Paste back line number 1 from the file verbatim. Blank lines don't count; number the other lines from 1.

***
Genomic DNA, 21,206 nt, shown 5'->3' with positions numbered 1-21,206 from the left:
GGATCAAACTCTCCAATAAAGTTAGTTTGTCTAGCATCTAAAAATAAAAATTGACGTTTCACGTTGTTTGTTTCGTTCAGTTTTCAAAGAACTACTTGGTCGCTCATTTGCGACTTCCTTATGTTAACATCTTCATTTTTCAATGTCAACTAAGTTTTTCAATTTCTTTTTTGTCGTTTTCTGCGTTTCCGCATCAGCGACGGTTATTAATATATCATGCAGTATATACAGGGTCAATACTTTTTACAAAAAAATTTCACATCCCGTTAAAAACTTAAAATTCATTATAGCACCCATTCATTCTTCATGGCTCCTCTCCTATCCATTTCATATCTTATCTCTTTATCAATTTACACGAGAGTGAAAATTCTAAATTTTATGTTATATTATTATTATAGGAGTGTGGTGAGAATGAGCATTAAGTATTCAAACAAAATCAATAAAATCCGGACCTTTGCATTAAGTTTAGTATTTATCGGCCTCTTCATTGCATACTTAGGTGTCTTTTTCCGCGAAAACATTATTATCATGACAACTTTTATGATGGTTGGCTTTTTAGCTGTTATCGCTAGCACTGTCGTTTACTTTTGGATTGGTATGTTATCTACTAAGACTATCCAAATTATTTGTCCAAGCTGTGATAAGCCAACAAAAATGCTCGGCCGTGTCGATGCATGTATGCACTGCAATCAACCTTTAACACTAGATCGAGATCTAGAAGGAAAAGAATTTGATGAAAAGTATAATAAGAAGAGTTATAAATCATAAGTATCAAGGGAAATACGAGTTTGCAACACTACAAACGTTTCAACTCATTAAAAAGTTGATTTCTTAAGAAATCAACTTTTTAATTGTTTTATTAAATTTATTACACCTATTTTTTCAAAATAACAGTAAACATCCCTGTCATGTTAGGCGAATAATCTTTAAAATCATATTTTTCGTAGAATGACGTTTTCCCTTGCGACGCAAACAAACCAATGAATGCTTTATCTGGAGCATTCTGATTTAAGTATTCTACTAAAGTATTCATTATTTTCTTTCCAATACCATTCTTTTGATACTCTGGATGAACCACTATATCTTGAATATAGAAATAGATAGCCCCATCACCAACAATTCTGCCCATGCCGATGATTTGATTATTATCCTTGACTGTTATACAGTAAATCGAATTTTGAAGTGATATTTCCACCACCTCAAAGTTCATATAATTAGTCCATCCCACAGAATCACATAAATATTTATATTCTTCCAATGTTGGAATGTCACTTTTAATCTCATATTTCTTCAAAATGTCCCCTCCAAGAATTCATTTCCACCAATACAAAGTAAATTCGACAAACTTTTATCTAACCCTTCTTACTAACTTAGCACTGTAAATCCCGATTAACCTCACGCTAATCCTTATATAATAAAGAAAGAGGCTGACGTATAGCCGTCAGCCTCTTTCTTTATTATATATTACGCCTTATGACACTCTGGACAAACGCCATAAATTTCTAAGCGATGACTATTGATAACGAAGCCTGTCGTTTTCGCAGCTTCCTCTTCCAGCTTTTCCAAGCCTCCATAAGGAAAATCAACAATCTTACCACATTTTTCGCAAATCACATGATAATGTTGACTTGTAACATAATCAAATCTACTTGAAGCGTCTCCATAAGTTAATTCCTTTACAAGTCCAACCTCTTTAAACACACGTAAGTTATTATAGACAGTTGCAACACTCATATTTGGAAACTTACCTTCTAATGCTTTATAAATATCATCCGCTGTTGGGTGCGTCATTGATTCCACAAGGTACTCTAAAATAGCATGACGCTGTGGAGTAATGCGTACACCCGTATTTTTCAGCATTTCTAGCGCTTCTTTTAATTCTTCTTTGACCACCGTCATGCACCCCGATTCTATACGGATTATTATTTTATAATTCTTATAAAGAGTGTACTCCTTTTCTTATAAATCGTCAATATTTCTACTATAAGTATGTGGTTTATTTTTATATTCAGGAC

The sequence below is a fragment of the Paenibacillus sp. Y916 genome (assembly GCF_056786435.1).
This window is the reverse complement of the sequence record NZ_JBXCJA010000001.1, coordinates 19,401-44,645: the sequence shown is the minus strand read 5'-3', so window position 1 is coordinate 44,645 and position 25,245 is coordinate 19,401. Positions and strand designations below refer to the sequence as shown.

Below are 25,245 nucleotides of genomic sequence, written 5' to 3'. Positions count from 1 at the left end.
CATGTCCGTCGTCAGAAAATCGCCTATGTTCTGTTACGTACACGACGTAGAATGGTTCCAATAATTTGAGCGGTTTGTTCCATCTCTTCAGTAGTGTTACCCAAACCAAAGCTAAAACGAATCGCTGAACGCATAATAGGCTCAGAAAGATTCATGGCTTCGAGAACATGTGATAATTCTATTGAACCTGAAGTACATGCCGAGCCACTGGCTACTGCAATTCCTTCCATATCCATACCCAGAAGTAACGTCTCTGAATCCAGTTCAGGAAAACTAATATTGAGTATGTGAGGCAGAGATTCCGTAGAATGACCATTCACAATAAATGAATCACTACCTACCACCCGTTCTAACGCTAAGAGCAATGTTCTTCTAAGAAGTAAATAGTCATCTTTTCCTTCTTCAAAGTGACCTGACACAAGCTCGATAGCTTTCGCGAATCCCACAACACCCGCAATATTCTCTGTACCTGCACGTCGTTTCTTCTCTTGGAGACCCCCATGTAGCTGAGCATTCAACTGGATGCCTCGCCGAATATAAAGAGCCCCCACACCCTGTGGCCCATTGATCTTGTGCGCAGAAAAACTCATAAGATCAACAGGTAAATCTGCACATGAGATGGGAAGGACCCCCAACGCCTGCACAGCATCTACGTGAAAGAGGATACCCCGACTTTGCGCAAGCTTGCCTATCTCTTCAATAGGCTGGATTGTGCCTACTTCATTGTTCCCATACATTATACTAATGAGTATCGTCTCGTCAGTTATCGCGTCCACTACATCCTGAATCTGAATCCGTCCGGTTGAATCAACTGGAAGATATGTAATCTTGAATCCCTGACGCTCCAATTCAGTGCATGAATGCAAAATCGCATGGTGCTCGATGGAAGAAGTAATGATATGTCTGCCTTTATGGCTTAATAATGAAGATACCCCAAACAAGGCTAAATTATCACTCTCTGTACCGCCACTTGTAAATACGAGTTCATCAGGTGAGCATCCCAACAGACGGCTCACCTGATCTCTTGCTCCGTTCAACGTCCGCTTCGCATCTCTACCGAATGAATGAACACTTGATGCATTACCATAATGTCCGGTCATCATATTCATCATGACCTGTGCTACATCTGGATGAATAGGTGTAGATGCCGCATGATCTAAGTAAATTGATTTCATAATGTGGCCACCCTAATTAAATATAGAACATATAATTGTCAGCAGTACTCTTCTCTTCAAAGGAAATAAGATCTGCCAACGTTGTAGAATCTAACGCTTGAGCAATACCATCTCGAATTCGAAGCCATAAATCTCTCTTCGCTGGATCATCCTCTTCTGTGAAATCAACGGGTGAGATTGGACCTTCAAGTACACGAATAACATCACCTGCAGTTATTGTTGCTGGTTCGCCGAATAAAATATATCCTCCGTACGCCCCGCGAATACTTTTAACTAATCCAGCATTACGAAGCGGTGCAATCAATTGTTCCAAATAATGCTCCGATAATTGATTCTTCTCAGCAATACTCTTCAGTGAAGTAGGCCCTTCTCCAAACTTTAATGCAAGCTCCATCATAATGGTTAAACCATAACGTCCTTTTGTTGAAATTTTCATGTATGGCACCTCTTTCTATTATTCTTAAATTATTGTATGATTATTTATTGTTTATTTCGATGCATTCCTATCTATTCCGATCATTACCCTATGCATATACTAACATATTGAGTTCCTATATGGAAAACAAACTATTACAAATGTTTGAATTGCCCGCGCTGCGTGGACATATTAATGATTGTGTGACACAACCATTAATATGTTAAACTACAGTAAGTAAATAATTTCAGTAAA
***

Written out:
Genomic DNA, 21,206 nt, shown 5'->3' with positions numbered 1-21,206 from the left: